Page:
Instead, I give you Cromely's Drop List List. Here is the list of drop lists I've dropped my card on across the net. Often while listing 15 degrees in my chair.
- Anything Under the Sun List 1
- Anything Under the Sun List 2
- Diet Pulpit Drop List
- hulag's Drop Wall
- Ruffy's Barking House Drop List
- Site Hoppin'
- Unpredictable Life Drop List
- Lake Trees
If you would like your drop list listed in Cromely's Drop List List, drop me a note in the comments, or message me through Entrecard. Be sure to list your drop list address in the note you drop.
You can also find this list listed here on my page listing drop lists.
There is beauty in a spreadsheet.
Much of my job involves working with people. I don't spend all day buried in numbers. But sometimes that is exactly what I need.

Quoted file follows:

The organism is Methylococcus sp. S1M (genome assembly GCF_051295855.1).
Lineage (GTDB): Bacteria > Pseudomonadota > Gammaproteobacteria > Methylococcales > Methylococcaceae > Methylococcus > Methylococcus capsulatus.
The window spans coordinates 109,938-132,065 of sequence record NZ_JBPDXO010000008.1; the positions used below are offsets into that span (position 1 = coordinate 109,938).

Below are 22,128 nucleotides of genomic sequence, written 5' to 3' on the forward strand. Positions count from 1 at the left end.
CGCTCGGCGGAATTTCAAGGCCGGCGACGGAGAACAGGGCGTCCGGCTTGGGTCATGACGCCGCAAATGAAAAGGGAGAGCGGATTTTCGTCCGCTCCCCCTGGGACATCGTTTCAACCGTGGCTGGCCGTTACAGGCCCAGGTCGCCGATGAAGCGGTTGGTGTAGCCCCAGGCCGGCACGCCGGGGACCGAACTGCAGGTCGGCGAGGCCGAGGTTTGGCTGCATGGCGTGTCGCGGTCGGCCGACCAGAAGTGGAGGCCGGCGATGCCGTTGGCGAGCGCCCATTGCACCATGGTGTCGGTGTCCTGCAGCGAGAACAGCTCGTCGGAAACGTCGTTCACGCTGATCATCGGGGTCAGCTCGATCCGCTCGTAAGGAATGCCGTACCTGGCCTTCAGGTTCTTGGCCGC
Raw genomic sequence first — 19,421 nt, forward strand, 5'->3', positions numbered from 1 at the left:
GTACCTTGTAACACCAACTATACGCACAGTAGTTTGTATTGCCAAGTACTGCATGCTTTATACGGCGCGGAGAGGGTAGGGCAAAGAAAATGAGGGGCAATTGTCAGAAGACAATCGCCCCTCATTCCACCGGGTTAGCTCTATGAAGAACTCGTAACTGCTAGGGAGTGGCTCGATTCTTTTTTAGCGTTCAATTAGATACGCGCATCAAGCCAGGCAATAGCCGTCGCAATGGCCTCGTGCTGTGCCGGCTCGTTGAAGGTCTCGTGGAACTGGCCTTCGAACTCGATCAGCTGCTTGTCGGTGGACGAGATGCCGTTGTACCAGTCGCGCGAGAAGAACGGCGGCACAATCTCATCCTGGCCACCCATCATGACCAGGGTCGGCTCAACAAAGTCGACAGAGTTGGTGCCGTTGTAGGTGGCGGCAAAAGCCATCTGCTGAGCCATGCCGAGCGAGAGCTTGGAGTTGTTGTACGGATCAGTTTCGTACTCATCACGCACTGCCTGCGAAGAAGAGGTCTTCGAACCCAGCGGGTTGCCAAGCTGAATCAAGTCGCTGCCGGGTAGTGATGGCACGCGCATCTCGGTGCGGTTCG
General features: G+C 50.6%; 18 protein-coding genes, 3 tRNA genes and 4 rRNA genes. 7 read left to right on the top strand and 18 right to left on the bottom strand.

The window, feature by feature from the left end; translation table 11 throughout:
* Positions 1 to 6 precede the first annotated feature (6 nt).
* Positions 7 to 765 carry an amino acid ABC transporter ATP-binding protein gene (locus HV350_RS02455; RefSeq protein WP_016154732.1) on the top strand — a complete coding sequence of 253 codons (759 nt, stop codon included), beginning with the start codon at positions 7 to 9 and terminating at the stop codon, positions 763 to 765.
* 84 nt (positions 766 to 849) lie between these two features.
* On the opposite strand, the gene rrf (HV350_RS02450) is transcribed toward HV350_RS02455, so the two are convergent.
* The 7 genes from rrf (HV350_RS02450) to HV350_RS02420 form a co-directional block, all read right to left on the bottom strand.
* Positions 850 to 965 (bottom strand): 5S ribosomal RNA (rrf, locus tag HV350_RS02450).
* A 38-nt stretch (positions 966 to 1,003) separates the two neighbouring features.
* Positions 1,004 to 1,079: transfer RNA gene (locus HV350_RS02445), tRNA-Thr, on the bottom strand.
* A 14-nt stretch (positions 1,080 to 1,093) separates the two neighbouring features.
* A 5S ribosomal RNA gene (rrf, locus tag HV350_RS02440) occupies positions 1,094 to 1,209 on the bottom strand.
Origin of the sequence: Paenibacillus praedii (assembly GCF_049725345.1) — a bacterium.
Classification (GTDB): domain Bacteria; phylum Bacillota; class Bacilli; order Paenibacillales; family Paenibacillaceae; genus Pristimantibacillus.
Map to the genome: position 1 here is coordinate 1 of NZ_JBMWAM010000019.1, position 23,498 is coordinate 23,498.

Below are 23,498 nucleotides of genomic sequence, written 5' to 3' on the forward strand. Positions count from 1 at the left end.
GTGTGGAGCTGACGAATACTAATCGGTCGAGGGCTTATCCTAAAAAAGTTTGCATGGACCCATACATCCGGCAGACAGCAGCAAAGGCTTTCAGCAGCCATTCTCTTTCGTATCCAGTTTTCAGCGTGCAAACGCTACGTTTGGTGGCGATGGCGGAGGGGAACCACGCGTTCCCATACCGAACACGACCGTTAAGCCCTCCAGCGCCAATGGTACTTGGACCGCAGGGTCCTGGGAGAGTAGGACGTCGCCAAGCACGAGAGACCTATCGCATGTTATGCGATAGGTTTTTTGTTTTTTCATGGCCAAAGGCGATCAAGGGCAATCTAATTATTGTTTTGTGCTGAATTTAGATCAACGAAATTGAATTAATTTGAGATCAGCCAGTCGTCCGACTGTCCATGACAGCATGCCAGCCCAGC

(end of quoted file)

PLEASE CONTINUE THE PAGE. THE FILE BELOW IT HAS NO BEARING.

With a spreadsheet, there are right and wrong answers. When you provide the correct input, with the correct formulae, you get the correct output. When you are done, it's either right or it's wrong. And sometimes you can learn from the answer.
A deep, hours-long dive into a spreadsheet can be a welcome bath in the sea of black and white. When I hit that state of flow I feel invigorated. It's been like this for several years.
I'm a fairly competent Excel user at this point. I can work with charts. I can make the things look pretty. I can even code my own macros (not that I've had to do that lately).
Even after all these years, though, I still don't "get" pivot tables.
I can sometimes make them work through trial and error, but despite the exercises I've done, the help files I've been through, and the books I've read, I still can't conceptually grasp pivot tables. I'm starting to accept that I never will. I will always remain an "intermediate" Excel user.
(Can you guess what I've been working with tonight?)